Alexander Litvinenko's wife sues Russia for £3m over ex-spy's radiation death 'ordered by Putin'

THE widow of Alexander Litvinenko is suing Russia for £3.1m over his agonising death by radiation poisoning in the UK.

Marina Litvinenko is chasing punitive damages through the European Court of Human Rights (ECHR), a new report claims today.

Her husband – a former Russian spy – died at his home in London in 2006 three weeks after  polonium-210 was slipped into his cup of tea.

The 44-year-old had been an officer with the Federal Security Service (FSB) but fled to Britain after criticising Vladimir Putin.

A public enquiry later concluded that the killing, which made headlines around the world, was probably sanctioned by the Russian leader.

The new legal submission is also asking judges to rule on the significance of other attacks believed to have been carried out by Russian agents, the Guardian reveals.

Among the incidents said to be listed is the death of former Russian double agent Sergei Skripal – poisoned by the nerve agent Novichok in Salisbury in 2018.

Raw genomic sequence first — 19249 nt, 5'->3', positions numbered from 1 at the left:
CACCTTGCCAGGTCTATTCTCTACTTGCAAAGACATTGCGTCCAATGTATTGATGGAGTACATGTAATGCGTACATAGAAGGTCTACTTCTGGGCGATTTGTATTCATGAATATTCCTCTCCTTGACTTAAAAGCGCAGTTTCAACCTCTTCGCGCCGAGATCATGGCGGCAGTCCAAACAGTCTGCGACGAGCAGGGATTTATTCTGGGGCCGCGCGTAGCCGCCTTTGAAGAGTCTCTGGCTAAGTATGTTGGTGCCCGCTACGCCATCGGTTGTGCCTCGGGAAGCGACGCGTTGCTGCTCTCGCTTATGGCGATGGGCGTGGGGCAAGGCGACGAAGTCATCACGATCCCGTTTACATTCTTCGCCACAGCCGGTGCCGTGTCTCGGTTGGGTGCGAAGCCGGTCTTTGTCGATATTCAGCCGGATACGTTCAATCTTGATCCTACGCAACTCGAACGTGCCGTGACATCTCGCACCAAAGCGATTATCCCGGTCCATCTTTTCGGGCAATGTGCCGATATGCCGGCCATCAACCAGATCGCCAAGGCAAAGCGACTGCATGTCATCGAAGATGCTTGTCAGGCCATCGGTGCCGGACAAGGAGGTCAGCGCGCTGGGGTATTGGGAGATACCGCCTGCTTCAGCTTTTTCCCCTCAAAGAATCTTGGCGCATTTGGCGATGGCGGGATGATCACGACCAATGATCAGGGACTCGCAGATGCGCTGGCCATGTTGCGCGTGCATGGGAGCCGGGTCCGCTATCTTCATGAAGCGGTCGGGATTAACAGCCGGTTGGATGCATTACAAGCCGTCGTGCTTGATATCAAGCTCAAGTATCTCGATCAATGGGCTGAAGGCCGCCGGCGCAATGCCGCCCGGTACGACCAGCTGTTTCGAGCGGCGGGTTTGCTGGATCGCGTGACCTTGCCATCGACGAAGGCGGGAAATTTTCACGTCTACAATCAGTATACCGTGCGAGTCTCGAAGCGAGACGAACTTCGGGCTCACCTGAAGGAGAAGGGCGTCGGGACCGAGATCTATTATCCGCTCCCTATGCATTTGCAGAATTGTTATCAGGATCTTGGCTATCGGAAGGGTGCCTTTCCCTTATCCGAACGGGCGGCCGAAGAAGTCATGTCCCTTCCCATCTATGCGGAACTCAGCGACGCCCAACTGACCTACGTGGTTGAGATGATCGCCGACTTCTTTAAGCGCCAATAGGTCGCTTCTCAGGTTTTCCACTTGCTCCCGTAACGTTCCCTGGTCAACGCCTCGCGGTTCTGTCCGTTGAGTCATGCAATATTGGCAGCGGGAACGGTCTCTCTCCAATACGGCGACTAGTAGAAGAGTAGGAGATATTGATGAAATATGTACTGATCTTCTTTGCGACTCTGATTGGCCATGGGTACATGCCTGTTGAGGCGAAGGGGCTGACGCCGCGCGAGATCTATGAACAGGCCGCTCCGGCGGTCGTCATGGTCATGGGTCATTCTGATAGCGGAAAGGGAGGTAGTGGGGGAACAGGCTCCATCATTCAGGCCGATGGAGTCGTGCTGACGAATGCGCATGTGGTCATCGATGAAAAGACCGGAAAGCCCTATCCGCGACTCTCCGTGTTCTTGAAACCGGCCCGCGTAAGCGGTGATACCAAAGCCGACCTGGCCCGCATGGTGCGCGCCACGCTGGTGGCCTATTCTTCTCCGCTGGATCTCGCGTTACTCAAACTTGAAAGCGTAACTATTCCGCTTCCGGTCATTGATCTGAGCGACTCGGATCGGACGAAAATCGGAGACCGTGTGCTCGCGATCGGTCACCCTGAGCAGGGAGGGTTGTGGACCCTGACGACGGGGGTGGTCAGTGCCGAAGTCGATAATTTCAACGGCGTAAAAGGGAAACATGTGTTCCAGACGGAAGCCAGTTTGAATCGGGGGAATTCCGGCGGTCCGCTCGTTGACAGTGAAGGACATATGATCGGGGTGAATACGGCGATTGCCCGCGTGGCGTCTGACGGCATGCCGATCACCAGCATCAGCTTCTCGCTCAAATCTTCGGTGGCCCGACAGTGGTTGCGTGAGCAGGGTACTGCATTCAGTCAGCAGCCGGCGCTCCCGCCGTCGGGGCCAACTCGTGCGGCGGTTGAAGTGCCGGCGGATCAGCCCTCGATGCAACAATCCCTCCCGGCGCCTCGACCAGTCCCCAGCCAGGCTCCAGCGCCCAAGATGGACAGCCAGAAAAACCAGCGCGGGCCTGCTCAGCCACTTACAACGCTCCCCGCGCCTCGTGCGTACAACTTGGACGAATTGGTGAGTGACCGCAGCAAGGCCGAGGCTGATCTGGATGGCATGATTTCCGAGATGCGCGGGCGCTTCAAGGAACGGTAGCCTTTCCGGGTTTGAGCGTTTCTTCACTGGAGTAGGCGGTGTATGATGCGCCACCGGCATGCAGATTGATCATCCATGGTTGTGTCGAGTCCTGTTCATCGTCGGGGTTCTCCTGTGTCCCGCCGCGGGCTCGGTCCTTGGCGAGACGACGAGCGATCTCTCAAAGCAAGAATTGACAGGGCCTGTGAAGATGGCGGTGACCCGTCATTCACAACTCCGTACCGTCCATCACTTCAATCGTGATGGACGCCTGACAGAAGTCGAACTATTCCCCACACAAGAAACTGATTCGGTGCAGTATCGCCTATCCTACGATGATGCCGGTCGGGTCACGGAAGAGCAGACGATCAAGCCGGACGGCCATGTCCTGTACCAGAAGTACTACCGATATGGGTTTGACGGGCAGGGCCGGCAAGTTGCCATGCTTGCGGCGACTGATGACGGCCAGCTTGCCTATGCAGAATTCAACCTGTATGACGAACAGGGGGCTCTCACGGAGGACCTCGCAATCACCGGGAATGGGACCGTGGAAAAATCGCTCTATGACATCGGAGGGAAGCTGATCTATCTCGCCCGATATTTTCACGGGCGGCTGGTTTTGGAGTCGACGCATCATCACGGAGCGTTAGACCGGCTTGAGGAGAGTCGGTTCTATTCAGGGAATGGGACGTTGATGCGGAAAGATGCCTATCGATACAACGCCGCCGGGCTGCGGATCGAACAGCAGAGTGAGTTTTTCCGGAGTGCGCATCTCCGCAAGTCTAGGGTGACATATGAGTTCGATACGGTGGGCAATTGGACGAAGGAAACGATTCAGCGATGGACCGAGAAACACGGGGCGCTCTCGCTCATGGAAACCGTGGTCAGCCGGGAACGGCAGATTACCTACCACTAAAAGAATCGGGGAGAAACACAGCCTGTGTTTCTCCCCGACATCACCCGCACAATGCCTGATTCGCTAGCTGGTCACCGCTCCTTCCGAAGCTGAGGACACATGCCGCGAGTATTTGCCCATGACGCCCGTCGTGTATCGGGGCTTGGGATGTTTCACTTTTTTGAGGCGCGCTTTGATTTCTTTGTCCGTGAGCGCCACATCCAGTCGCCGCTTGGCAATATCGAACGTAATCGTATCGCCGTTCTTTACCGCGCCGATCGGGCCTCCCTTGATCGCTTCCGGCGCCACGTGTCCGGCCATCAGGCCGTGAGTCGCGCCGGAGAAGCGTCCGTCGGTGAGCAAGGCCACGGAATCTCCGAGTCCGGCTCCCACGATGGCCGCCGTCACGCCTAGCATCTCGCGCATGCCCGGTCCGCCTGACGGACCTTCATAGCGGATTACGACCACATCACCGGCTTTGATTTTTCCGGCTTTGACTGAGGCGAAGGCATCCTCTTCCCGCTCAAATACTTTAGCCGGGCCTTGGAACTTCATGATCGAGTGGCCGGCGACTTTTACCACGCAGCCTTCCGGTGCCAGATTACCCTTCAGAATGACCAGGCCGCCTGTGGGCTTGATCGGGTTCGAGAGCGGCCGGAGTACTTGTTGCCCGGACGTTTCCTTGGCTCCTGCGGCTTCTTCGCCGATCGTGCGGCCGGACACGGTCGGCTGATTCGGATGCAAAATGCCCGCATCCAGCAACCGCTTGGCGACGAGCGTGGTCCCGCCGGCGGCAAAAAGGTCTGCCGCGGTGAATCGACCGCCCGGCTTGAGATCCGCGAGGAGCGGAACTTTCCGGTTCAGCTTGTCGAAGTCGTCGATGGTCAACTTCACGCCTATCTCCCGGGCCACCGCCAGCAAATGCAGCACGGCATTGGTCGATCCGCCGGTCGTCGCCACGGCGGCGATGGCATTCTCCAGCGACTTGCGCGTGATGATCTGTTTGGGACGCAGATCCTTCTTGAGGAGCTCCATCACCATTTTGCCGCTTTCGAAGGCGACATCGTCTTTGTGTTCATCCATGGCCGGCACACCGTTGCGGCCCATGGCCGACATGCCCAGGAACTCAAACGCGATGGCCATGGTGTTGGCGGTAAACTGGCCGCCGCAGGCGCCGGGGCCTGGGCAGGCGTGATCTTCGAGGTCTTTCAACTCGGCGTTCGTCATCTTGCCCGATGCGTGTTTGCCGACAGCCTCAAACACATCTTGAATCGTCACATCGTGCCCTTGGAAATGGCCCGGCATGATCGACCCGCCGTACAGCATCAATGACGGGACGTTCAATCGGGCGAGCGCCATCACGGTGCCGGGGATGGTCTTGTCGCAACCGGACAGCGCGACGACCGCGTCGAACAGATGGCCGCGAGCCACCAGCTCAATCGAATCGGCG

The high-profile attack, which also poisoned his daughter Yulia, sparked a diplomatic row between London and Moscow.

Russia, is a member of the Council of Europe, which oversees the ECHR.

To date the court has never awarded punitive damages but is being urged to do so in a bid to stop Russia's apparent policy of covert elimination says the report.

Punitive damages are legal recompense that a defendant found guilty is ordered to pay on top of compensatory damages.

They are awarded not to compensate injured plaintiffs but to punish defendants whose conduct is considered grossly negligent or intentional.

The UK government is reportedly cooperating with the court as it gathers evidence to assess the case.

Mrs Litvinenko told the Guardian: "It was a state-sponsored crime. Now we are talking not just about my husband being poisoned but also Sergei and Yulia Skripal and the Russian opposition leader Alexei Navalny.

“The Russian government under Putin never says sorry. As the (widow from the) first (poisoning) case, it is very important to me to take it to Strasbourg and stand up for my rights.”

Included in her compensation claim, is a demand for £1.8 in loss of earnings that her husband and she would have made.

The Foreign Office said: “The murder of Alexander Litvinenko was a blatant and unacceptable breach of international law.

"We’re committed to securing justice for the death of Mr Litvinenko, as demonstrated by the UK’s extensive police investigation and the inquiry into his death.”

Russia has always denied that it was responsible for any of the attacks listed in the legal paperwork.

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